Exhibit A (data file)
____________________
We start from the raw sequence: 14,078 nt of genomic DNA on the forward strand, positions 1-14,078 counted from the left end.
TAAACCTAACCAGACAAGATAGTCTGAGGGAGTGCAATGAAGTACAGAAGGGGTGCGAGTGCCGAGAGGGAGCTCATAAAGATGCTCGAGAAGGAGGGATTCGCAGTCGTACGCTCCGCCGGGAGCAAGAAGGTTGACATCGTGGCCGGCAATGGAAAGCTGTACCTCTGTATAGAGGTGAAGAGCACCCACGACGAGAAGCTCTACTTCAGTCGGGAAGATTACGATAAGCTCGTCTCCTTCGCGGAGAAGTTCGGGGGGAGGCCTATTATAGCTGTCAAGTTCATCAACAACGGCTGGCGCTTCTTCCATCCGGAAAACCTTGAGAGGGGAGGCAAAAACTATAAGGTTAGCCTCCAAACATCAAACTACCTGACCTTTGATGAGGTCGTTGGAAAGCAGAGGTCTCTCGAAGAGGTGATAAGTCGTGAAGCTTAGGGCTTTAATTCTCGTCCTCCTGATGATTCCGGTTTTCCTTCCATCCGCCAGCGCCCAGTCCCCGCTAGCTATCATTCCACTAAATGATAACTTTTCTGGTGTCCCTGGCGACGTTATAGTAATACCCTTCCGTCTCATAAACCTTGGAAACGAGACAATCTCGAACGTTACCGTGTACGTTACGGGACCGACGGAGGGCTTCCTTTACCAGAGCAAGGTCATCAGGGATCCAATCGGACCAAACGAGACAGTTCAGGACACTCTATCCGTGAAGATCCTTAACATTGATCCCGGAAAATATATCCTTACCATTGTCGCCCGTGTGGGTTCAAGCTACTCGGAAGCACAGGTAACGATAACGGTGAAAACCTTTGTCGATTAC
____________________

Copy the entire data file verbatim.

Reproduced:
We start from the raw sequence: 14,078 nt of genomic DNA on the forward strand, positions 1-14,078 counted from the left end.
TAAACCTAACCAGACAAGATAGTCTGAGGGAGTGCAATGAAGTACAGAAGGGGTGCGAGTGCCGAGAGGGAGCTCATAAAGATGCTCGAGAAGGAGGGATTCGCAGTCGTACGCTCCGCCGGGAGCAAGAAGGTTGACATCGTGGCCGGCAATGGAAAGCTGTACCTCTGTATAGAGGTGAAGAGCACCCACGACGAGAAGCTCTACTTCAGTCGGGAAGATTACGATAAGCTCGTCTCCTTCGCGGAGAAGTTCGGGGGGAGGCCTATTATAGCTGTCAAGTTCATCAACAACGGCTGGCGCTTCTTCCATCCGGAAAACCTTGAGAGGGGAGGCAAAAACTATAAGGTTAGCCTCCAAACATCAAACTACCTGACCTTTGATGAGGTCGTTGGAAAGCAGAGGTCTCTCGAAGAGGTGATAAGTCGTGAAGCTTAGGGCTTTAATTCTCGTCCTCCTGATGATTCCGGTTTTCCTTCCATCCGCCAGCGCCCAGTCCCCGCTAGCTATCATTCCACTAAATGATAACTTTTCTGGTGTCCCTGGCGACGTTATAGTAATACCCTTCCGTCTCATAAACCTTGGAAACGAGACAATCTCGAACGTTACCGTGTACGTTACGGGACCGACGGAGGGCTTCCTTTACCAGAGCAAGGTCATCAGGGATCCAATCGGACCAAACGAGACAGTTCAGGACACTCTATCCGTGAAGATCCTTAACATTGATCCCGGAAAATATATCCTTACCATTGTCGCCCGTGTGGGTTCAAGCTACTCGGAAGCACAGGTAACGATAACGGTGAAAACCTTTGTCGATTAC